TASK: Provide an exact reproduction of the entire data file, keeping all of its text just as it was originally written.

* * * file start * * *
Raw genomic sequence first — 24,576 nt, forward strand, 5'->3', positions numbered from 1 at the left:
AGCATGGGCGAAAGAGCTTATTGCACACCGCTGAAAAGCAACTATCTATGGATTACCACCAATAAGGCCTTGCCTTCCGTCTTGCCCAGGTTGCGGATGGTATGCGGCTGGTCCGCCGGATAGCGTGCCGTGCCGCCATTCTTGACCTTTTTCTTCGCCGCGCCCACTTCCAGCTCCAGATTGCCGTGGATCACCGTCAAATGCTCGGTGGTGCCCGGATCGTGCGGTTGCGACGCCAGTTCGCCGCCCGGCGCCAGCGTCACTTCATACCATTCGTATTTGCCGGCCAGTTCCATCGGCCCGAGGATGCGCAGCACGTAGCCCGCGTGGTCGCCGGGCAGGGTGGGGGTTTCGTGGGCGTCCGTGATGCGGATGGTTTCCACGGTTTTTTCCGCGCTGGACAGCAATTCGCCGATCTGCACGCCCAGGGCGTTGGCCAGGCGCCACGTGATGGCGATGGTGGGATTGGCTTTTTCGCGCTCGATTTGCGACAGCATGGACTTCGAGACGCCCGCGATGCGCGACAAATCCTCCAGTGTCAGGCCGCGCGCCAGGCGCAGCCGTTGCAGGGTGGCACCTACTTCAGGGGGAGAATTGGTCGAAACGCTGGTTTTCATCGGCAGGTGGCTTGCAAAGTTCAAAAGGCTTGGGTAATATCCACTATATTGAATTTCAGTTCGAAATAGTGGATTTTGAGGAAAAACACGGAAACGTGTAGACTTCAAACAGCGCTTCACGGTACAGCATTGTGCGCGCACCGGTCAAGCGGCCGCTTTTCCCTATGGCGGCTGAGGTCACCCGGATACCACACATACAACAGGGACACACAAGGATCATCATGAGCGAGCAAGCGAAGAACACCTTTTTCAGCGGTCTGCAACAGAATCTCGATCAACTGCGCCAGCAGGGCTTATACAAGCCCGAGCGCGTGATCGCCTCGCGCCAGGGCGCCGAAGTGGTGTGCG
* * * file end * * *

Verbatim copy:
Raw genomic sequence first — 24,576 nt, forward strand, 5'->3', positions numbered from 1 at the left:
AGCATGGGCGAAAGAGCTTATTGCACACCGCTGAAAAGCAACTATCTATGGATTACCACCAATAAGGCCTTGCCTTCCGTCTTGCCCAGGTTGCGGATGGTATGCGGCTGGTCCGCCGGATAGCGTGCCGTGCCGCCATTCTTGACCTTTTTCTTCGCCGCGCCCACTTCCAGCTCCAGATTGCCGTGGATCACCGTCAAATGCTCGGTGGTGCCCGGATCGTGCGGTTGCGACGCCAGTTCGCCGCCCGGCGCCAGCGTCACTTCATACCATTCGTATTTGCCGGCCAGTTCCATCGGCCCGAGGATGCGCAGCACGTAGCCCGCGTGGTCGCCGGGCAGGGTGGGGGTTTCGTGGGCGTCCGTGATGCGGATGGTTTCCACGGTTTTTTCCGCGCTGGACAGCAATTCGCCGATCTGCACGCCCAGGGCGTTGGCCAGGCGCCACGTGATGGCGATGGTGGGATTGGCTTTTTCGCGCTCGATTTGCGACAGCATGGACTTCGAGACGCCCGCGATGCGCGACAAATCCTCCAGTGTCAGGCCGCGCGCCAGGCGCAGCCGTTGCAGGGTGGCACCTACTTCAGGGGGAGAATTGGTCGAAACGCTGGTTTTCATCGGCAGGTGGCTTGCAAAGTTCAAAAGGCTTGGGTAATATCCACTATATTGAATTTCAGTTCGAAATAGTGGATTTTGAGGAAAAACACGGAAACGTGTAGACTTCAAACAGCGCTTCACGGTACAGCATTGTGCGCGCACCGGTCAAGCGGCCGCTTTTCCCTATGGCGGCTGAGGTCACCCGGATACCACACATACAACAGGGACACACAAGGATCATCATGAGCGAGCAAGCGAAGAACACCTTTTTCAGCGGTCTGCAACAGAATCTCGATCAACTGCGCCAGCAGGGCTTATACAAGCCCGAGCGCGTGATCGCCTCGCGCCAGGGCGCCGAAGTGGTGTGCG